CORE 190 or CORE 189/ALST 201 or ANTH 102 or ANTH 103 or ANTH 300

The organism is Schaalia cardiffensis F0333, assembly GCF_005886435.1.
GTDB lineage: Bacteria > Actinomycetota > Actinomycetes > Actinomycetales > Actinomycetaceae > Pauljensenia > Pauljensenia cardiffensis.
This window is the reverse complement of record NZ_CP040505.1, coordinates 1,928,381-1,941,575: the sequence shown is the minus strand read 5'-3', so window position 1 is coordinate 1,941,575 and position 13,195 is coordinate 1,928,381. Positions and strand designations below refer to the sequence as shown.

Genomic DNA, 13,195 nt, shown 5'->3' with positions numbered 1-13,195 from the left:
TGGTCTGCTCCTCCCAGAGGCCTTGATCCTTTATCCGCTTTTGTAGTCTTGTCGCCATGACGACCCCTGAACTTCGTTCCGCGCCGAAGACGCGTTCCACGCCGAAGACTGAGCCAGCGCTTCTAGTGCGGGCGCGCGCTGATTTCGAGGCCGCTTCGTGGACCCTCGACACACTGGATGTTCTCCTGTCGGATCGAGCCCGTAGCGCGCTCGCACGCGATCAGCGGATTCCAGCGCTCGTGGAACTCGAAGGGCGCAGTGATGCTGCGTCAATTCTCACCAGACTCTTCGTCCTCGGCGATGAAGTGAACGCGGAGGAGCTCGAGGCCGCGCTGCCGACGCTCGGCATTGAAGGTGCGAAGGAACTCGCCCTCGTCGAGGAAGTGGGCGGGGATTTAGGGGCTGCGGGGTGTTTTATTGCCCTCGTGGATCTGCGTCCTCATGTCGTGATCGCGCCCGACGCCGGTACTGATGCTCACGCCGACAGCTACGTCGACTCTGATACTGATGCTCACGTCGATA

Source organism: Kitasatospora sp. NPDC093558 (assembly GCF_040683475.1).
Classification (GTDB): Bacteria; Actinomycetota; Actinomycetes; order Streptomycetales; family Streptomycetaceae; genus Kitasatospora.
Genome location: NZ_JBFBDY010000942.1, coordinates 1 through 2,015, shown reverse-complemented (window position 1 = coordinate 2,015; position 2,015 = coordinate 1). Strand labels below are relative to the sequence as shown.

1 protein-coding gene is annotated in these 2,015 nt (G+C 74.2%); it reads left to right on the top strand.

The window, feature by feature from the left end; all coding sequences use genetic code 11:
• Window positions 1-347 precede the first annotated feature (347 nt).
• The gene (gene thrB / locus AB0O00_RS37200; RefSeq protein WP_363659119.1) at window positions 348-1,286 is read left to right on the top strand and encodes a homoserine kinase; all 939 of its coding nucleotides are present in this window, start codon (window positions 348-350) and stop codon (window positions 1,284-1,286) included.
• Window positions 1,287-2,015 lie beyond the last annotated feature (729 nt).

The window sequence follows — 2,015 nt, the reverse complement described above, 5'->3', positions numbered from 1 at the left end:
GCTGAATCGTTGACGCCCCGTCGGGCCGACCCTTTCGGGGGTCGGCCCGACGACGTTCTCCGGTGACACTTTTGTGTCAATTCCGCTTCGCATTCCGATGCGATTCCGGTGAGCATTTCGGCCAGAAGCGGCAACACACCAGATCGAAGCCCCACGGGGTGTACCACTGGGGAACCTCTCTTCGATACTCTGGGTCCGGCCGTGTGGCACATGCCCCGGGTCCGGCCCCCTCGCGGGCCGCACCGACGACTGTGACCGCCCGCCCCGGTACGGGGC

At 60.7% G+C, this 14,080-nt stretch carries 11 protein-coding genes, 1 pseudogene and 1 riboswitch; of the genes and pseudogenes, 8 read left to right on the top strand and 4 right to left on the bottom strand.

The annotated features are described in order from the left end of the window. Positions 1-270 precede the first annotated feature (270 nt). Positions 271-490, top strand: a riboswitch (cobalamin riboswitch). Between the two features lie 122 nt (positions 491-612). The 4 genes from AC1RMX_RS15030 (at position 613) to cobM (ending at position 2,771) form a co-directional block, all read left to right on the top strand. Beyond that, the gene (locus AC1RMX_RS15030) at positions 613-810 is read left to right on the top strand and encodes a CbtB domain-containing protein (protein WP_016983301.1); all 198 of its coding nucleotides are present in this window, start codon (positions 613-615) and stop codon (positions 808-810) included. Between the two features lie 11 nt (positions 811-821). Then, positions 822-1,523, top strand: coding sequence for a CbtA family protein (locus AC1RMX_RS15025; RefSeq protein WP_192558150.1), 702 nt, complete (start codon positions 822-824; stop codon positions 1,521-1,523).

This course will focus on how the “deep African past” has been imagined and represented by authoritative knowledge-producing institutions including academic disciplines like Anthropology and Archaeology, museums, and site-specific public education projects. The course will also consider how authoritative interpretations of “the past” reflect contemporary political and nationalist interests, biases, and knowledge-producing projects. The course asks how some indigenous peoples become enshrined as exemplars of the generalized human past, and how their representation shifts with changing views of human nature. The three-week extended study component in South Africa will visit museums (including Apartheid Museum, University of Witwatersrand Anthropology Museum and Origins Centre, Cradle of Humankind, Maropang Visitor Centre, Iziko South Africa Museum and Slave Lodge Museum, District Six Museum, !Khwa ttu Cultural and Educational Center), archaeological sites (including Sterkfontein Caves, Cederberg Mountains rock art, Elands Bay Cave Site), and historical monuments to more recent events in the history of that country (including Constitution Hill, District Six, Prestwich Memorial, Robbin Island).